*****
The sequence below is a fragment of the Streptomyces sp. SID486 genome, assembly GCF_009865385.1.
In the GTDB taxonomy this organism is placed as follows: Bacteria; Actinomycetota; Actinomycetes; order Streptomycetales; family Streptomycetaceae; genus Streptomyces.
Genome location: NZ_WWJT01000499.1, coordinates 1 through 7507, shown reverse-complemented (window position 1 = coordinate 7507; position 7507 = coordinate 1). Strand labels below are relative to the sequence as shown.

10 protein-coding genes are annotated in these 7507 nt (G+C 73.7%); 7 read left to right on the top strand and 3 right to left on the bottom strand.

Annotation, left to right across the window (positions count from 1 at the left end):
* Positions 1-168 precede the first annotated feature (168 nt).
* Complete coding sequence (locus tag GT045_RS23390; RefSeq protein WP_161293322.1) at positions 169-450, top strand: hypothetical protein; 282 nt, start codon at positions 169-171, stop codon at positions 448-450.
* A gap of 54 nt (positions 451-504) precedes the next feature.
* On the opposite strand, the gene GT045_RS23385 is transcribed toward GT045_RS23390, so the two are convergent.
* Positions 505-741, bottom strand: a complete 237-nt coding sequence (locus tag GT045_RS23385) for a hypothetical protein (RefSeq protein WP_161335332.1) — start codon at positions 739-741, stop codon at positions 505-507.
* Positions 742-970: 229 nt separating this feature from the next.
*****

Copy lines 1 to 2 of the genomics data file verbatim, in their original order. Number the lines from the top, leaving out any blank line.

The sequence below is a fragment of the Streptomyces sp. SID486 genome, assembly GCF_009865385.1.
In the GTDB taxonomy this organism is placed as follows: Bacteria; Actinomycetota; Actinomycetes; order Streptomycetales; family Streptomycetaceae; genus Streptomyces.